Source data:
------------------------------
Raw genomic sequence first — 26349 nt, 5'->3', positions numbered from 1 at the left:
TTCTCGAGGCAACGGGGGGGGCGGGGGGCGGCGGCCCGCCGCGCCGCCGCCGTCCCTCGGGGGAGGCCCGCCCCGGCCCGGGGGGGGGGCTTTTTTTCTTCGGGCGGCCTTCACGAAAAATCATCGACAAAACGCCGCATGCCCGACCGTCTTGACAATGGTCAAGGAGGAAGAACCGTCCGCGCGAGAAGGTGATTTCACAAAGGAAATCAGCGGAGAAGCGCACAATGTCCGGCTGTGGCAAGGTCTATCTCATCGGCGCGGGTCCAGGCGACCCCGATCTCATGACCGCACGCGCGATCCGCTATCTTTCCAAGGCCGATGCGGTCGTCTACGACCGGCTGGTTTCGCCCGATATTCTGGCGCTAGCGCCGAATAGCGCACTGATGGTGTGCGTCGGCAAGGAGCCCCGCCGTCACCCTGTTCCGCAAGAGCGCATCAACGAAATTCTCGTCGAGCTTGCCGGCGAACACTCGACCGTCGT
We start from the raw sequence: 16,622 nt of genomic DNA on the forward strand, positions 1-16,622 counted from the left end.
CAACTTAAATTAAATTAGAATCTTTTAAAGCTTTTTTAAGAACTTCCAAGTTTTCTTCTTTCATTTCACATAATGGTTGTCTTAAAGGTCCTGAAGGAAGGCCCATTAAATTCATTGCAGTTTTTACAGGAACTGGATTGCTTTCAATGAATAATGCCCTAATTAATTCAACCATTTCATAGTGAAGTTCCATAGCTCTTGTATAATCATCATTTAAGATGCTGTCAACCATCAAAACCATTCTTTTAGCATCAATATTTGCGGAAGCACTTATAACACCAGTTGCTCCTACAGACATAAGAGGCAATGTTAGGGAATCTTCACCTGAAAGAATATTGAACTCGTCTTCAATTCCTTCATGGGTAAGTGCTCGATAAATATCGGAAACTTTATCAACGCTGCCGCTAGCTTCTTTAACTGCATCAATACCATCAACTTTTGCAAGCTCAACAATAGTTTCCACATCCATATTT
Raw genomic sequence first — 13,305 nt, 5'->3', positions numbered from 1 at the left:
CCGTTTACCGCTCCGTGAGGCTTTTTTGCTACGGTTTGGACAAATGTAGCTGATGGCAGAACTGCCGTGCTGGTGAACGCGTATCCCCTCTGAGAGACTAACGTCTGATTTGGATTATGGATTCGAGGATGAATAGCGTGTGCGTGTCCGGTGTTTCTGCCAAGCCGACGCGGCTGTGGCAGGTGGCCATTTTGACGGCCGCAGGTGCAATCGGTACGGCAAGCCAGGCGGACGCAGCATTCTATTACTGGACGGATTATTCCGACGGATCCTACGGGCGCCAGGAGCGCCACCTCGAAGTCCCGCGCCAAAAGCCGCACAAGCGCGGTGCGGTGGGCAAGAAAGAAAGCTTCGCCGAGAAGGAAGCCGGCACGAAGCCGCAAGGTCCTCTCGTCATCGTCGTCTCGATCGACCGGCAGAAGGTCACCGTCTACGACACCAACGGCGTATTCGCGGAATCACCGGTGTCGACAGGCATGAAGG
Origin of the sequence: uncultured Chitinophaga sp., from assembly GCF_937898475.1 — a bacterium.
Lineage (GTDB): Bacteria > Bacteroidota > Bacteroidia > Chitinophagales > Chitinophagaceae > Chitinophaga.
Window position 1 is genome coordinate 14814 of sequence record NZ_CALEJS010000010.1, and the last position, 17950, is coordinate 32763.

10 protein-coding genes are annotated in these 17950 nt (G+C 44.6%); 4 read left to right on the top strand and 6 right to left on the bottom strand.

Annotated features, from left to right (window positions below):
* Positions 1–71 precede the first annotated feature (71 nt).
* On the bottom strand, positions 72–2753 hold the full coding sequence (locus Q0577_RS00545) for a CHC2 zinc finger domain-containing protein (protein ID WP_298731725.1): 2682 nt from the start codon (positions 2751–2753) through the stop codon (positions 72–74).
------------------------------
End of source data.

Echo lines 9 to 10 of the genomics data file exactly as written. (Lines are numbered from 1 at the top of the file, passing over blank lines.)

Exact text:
Window position 1 is genome coordinate 14814 of sequence record NZ_CALEJS010000010.1, and the last position, 17950, is coordinate 32763.

10 protein-coding genes are annotated in these 17950 nt (G+C 44.6%); 4 read left to right on the top strand and 6 right to left on the bottom strand.